The bed is conveniently out of sight underneath the "creativity wall", which has been building up over the 12 years I've lived here. The large drawing on the left is a plangent reminder that out of bad moods comes progress in process.The other two walls of the room are essentially storage walls - one for books, and the other for art supplies. More than a person can use in a lifetime. Riches!

09 May 2006


Time to take down the Rachel Whiteread sculpture that filled the Turbine Hall at Tate Modern. It doesn't go into cold storage -- it gets shredded, packed into bags (and then what?)
But before the shredding, the artistically random stacks have to be piled up neatly...

Bill Jacklin

Invested £2 in a little book of Bill Jacklin's work (up to 1992), with the intention of ripping out these pages and putting them in little frames -- love these images. 1992 must have been the start of his "skaters" images. Previous work was very crowded with figures -- letting the light in was an inspired move.
And don't they move! But it's the spaciousness that appeals to me, not just the movement.

The book came from an art bookshop right beside Tate Modern - as well as these sorts of remainders, they have lots of magazines (Art in America, Modern Painters, Art Forum) and exhibition catalogues for £1.

Department of Chinese

These books have accumulated over the four years I've been going to Mandarin class (at the City Lit). They sit right above the computer, so I can reach up and refresh my memory on something-anything while Blogger is taking its sweet time to upload the photos.

The memory constantly needs refreshing. Rote learning doesn't stick with me any more -- but the latest acquisition, "The Most Common Chinese Radicals", aims to have you understanding how the characters are built up. It starts with the easiest radical - the one horizontal stroke - and gradually gets more complex. I need to work through this book, then get back to its companion and follow-on, "Rapid Literacy in Chinese", which is made up of 25 lessons, each introducing 30 characters; it has readings and exercises containing the characters you've already learned, so doing the reading is very encouraging.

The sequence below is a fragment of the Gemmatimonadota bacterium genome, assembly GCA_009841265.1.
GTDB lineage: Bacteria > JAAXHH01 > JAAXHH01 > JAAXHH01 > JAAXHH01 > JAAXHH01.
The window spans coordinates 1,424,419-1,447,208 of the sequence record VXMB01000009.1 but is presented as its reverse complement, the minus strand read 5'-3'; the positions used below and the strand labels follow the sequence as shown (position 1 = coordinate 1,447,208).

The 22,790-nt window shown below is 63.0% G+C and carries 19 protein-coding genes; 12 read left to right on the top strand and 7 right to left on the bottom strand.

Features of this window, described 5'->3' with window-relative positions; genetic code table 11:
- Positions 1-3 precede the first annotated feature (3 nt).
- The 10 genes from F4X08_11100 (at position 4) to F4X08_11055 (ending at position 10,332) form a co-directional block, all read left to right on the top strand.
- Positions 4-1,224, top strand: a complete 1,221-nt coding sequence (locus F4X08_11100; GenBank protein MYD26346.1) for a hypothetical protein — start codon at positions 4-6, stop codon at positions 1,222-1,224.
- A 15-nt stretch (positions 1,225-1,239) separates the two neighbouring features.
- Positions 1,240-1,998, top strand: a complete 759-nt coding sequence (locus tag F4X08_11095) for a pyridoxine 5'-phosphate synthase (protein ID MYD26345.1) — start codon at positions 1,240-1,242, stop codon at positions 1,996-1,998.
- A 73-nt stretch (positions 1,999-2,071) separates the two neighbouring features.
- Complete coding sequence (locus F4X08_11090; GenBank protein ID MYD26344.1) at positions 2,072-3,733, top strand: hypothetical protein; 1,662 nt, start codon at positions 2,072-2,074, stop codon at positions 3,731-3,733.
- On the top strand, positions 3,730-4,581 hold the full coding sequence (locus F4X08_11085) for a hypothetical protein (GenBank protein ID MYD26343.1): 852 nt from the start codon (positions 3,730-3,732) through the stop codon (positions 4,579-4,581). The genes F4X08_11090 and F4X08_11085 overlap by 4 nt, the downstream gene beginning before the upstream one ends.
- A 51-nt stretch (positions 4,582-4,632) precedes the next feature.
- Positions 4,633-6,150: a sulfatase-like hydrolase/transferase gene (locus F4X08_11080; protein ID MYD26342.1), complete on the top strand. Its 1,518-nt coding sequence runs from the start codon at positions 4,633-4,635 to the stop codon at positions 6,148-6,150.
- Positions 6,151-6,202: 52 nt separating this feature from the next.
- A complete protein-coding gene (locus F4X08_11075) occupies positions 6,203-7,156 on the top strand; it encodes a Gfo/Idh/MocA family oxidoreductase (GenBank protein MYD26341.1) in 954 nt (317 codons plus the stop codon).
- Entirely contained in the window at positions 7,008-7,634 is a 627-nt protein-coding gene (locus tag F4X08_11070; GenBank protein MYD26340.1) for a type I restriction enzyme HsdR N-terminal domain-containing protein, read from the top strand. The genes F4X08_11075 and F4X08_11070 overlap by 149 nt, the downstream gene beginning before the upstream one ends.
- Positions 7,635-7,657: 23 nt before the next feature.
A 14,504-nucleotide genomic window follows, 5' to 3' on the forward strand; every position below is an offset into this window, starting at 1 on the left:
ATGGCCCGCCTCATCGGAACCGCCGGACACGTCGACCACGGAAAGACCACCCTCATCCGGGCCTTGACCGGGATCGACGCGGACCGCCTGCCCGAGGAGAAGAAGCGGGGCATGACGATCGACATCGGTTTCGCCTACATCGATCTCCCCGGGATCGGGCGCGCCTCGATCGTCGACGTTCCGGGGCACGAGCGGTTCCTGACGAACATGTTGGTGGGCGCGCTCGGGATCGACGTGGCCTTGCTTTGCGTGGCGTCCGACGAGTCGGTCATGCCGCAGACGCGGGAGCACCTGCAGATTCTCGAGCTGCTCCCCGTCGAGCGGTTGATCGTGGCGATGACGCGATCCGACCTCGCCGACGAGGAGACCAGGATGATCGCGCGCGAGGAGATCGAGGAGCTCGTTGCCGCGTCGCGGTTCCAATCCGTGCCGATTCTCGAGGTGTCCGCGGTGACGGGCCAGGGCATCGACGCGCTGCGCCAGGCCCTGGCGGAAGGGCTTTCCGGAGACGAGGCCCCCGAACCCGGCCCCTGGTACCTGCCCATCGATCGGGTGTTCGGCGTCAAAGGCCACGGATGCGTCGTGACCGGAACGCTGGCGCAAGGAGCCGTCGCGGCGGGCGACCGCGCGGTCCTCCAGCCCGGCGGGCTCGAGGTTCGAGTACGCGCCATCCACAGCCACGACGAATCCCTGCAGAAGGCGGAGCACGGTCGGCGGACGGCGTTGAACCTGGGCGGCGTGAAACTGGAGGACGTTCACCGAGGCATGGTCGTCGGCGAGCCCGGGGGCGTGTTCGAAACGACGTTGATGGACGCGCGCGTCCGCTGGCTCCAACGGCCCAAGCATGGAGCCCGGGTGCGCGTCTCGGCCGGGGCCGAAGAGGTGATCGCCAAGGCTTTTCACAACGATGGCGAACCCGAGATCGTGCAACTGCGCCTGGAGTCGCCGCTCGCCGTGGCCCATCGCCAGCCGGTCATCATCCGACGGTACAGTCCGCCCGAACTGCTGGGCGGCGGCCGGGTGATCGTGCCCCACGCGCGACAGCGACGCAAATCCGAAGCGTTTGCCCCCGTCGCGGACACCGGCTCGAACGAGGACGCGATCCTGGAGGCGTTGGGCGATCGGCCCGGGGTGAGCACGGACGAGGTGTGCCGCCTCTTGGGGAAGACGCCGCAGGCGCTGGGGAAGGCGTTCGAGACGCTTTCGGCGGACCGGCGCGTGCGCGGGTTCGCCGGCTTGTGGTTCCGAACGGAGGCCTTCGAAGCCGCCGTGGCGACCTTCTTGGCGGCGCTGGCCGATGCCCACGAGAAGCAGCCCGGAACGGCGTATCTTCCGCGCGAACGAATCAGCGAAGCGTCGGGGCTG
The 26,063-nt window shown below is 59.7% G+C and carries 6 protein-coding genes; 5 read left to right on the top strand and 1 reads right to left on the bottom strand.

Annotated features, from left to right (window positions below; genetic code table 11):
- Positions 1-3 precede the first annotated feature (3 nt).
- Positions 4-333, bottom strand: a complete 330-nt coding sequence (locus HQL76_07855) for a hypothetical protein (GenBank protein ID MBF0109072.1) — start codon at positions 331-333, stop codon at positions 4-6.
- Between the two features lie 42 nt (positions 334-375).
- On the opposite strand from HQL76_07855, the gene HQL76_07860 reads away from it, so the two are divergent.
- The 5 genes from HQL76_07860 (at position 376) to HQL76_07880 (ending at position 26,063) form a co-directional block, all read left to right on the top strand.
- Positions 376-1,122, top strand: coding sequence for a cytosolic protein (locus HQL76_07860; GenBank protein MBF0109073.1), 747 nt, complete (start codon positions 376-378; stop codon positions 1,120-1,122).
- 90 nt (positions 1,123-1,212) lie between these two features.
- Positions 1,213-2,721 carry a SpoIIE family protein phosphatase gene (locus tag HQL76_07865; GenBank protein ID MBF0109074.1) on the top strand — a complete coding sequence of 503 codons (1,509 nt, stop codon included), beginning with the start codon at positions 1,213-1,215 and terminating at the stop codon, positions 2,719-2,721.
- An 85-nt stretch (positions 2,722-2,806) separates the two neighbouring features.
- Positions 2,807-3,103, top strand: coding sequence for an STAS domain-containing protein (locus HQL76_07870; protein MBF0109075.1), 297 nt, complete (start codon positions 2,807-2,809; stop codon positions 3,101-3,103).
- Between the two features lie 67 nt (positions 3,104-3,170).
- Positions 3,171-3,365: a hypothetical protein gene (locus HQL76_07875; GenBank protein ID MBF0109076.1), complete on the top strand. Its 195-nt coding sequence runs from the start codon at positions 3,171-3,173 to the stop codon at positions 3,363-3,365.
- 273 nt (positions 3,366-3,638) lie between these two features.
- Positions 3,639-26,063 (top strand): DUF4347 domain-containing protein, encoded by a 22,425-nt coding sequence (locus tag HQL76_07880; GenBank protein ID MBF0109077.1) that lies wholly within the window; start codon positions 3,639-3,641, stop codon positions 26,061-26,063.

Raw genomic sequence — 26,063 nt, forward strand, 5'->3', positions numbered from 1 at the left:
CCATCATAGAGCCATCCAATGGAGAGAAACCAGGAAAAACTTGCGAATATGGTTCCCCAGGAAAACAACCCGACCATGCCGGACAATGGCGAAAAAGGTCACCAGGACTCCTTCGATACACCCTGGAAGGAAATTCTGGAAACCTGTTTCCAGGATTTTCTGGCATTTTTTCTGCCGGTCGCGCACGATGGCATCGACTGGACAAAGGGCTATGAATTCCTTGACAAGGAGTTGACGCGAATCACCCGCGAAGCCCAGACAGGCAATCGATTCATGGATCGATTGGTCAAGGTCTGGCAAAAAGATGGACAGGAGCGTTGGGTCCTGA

Much as I like the unexpectedness of the class, I've always loved working through a book -- at the end you feel you have achieved something. The class makes you flexible and alert -- the book gives a different kind of satisfaction.

05 May 2006

Dyeing excitement continues

Did some more with the Procion MX deep black 609 (got it from Dharma Trading, in California, last year). The two larger pieces came out "too brown" -- I'd poured concentrated dye on them, then water over that. Obviously some scientific experimentation and recording of results was needed. What would happen if the soda ash soaked pieces went in dry rather than wet? I prepared both kinds, then scrunkled them into small containers, and added dye.

Wet fabric. Concentrate plus water on the left, just concentrate on the right. It comes out rather blue and diffuse.Dry fabric. Concentrate on the left, concentrate plus water on the right. (The brown is is stain that was already in the fabric.) Stronger colours, better definition. And here's what happens when you sprinkle the powder on the fabric -- wet at left, dry at right. Poured a bit of water onto the dry fabric, of course - a couple of tablespoons for about a square foot of fabric.

But I don't know what happens when you dye "properly" -- with the dye diluted in a big bucket. Trying that now. I started out wanting some grey cloudy stuff, might actually get it sometime somehow?